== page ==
|Pitcher / Catcher / First baseman / Manager|
|Born: June 5, 1878|
|Died: October 13, 1970 (aged 92)|
|April 17, 1901, for the Boston Americans|
|Last MLB appearance|
|June 15, 1913, for the Boston Braves|
|Earned run average||4.10|
Frederick Francis Mitchell, born Frederick Francis Yapp (June 5, 1878 – October 13, 1970), was an American right-handed pitcher, catcher, first baseman and manager in Major League Baseball. Mitchell was born in Cambridge, Massachusetts as Frederick Francis Yapp, although he went by Mitchell (which he would legally change his name to in 1943). 
He pitched for the Boston Red Sox, Philadelphia Athletics, Philadelphia Phillies, and Brooklyn Superbas from 1901 to 1905 before returning to the major leagues as a catcher for the New York Highlanders in 1910. Mitchell appeared in 97 games over the course of twelve years as a pitcher that sometimes dabbled in the infield. He batted .210 in 201 games while catching 62 games in 1910. He was one of the few players to have played for both Boston franchises along with the Yankees. He was noted for relieving Hall of Famer Cy Young in the first-ever Red Sox game. He stopped playing after the 1913 season, although he dabbled in assisting with the pitching for the team for the following year, essentially serving as an early example of a pitching coach.
The Cubs desired Mitchell despite him being under contract to the Braves. They traded Joe Kelly and cash for the rights to Mitchell. On December 14, 1916, he was signed by the Cubs by owner Charles Weeghman. Mitchell was the fifth manager to have been hired after Frank Chance had departed the team after the 1912 season, with Mitchell being the only one to serve longer than one season. He took a team that won 67 games and lead them to 74 in 1917. The following season was reduced in games due to US involvement in World War I that meant for a September postseason and 131 games for a season. Mitchell was named team president prior to the season. The Cubs would go 84–45–2 while finishing first in the National League despite having their star pitcher in Grover Cleveland Alexander leave the team to serve in the war. In the World Series that year, they faced the Boston Red Sox (including Hall of Famers in Harry Hooper and Babe Ruth) in a series that was one of the lowest-scoring in history. The Cubs out-hit and out-scored the Red Sox narrowly (ten to nine in runs, for example), but the Cubs could not recover from losing three of the first four games (with Cubs ace Hippo Vaughn losing twice), although allegations of a Series fix circled around two Cubs pitchers (Phil Douglas and Claude Hendrix), although nothing was proven definitively. After the season, he hired sportswriter William Veeck Sr, who became his successor as president. Mitchell's two subsequent seasons resulted in the same amount of wins while other National League teams passed them by, and he was let go after finishing fifth (18 games behind) in 1920.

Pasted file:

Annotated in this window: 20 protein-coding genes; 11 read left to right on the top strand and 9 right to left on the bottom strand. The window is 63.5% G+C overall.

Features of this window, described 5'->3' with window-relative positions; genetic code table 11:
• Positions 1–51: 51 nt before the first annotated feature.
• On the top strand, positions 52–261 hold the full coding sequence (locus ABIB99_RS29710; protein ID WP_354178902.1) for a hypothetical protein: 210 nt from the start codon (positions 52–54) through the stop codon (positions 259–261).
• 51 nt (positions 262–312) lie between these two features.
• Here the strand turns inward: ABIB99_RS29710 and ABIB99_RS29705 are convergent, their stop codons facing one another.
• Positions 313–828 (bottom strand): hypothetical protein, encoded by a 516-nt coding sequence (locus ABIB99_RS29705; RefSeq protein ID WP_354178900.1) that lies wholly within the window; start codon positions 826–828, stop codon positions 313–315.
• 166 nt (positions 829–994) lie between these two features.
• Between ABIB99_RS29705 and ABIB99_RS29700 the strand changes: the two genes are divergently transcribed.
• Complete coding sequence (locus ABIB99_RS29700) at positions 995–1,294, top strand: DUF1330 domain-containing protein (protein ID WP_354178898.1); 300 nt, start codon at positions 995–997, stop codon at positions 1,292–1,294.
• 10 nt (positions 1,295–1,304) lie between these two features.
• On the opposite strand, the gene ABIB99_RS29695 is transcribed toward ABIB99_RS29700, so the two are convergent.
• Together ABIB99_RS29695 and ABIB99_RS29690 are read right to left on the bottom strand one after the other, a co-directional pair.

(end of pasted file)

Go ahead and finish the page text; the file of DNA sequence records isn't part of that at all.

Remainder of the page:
Mitchell was hired for the 1921 season in Boston for the Braves. He rebounded them to a 79–74 record (a seventeen game improvement), good for a fourth place finish. It proved to be the best mark of his tenure with the Braves, who would plummet to losing 100 games in the next two seasons before Mitchell was fired (the Braves would proceed to have an era of .500 or less seasons until 1933). He retired with a record of 494–543–7 record.
After he was fired by the Braves, he returned to Harvard University. Mitchell coached the Crimson for twelve seasons over three tenures (1916, 1926, 1929-1938), with his record being 216–134. Harvard joined the Eastern Intercollegiate Baseball League for the 1933 season, and he would lead them to their first ever regular season title with a 8-4 record in 1936 that tied for first with Dartmouth. He remained at Harvard for thirty years until his retirement. Mitchell was best known for his excellence in coaching.
Mitchell died in Newton, Massachusetts at age 92. He is buried in Brookside Cemetery in Stow, Massachusetts.